Justifying atrocity

There is no justification for atrocity. Not a single one.

Atrocity is the easy route. Remove x to not have to consider again – x being a person, a community, an ethnicity, a forest, a river, a city. It is for the weak and vengeful. The righteous and superior. The cowards who cannot reach deep into their being and be at peace with their vulnerability, compassion and humanity.

Peace is hard. 

Peace is a commitment that asks 100% of everything we have.

It asks us to listen as we have never listened before. 

Listen to understand the other, even as we rail to disagree. Even as our insides screech with righteousness. 

It asks us to step above our longing for violence, for vengeance. It asks us to put aside the pain, oh the pain, of the horror inflicted upon us. To decide that the pain, while it will never subside, can become the arrow for peace. Because anything else simply continues the story of writing pain amplified into other bodies and the cycle continues. 

Peace is hard.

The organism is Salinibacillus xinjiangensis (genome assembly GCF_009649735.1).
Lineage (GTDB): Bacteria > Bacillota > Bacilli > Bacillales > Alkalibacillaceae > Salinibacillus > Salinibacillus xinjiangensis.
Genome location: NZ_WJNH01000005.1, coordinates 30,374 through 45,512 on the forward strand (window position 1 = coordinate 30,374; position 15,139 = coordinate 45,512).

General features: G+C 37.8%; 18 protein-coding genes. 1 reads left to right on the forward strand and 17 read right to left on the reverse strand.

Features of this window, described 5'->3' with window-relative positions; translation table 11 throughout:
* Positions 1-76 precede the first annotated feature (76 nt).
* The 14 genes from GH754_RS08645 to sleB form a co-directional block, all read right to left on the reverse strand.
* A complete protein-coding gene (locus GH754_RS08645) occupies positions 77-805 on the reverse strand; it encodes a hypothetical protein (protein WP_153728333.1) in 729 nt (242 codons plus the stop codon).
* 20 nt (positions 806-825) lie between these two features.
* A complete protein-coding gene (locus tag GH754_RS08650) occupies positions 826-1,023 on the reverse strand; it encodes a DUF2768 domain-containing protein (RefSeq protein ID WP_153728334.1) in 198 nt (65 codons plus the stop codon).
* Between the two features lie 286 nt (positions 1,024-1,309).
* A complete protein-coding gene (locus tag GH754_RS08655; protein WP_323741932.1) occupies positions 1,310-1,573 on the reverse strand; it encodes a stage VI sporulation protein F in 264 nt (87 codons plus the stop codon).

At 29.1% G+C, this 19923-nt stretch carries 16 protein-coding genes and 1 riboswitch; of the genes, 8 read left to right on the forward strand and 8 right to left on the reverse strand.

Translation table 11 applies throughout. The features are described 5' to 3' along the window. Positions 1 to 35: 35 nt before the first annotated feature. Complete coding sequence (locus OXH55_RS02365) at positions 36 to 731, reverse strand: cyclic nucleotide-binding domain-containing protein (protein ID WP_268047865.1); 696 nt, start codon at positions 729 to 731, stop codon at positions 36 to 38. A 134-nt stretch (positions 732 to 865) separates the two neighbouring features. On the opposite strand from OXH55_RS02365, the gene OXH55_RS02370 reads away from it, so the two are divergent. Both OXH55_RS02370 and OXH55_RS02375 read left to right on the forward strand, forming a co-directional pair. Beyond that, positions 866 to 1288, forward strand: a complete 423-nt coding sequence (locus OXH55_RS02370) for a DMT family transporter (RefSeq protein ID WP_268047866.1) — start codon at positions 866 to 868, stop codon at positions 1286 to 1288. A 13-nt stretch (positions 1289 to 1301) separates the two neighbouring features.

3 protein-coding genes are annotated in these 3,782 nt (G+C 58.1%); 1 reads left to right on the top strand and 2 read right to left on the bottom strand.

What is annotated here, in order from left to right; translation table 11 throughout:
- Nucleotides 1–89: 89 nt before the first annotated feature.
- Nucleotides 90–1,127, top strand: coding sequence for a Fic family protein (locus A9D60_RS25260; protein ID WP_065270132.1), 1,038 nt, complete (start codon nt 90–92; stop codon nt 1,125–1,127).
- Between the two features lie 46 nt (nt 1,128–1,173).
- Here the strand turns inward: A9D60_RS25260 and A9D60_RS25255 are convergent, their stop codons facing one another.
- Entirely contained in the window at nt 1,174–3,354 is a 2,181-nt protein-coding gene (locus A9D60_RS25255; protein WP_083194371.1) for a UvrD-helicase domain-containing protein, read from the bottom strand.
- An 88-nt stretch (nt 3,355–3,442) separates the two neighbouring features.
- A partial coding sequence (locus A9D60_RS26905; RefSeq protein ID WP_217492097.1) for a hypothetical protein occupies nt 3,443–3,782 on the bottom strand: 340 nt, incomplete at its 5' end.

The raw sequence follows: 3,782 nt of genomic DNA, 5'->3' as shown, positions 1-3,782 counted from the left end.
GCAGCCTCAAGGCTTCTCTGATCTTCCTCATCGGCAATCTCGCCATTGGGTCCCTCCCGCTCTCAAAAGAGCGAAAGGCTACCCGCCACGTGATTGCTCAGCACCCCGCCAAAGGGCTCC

It asks us to let go of things we have held as central to our identity. For all parties to put aside things in order to create space for peace.

It asks us to become different. Not the past. Not the present. A future where dignity and respect abide for all creatures. Different is difficult.

Peace is hard. 

It begins with the commitment that peace is possible. 

And the reconciliation that we do indeed desire peace, for I believe many do not. Many profit from the drama, war, violence and power differential. This is their identity, their status. 

There is no justification for atrocity. What humanity is demonstrating now is our incredible immaturity, the complete absence of wisdom, and a corruption of being that smells of a terminal disease. 

I wonder, as I know many do, when we might ever learn.

Photo Taken December 30th 2023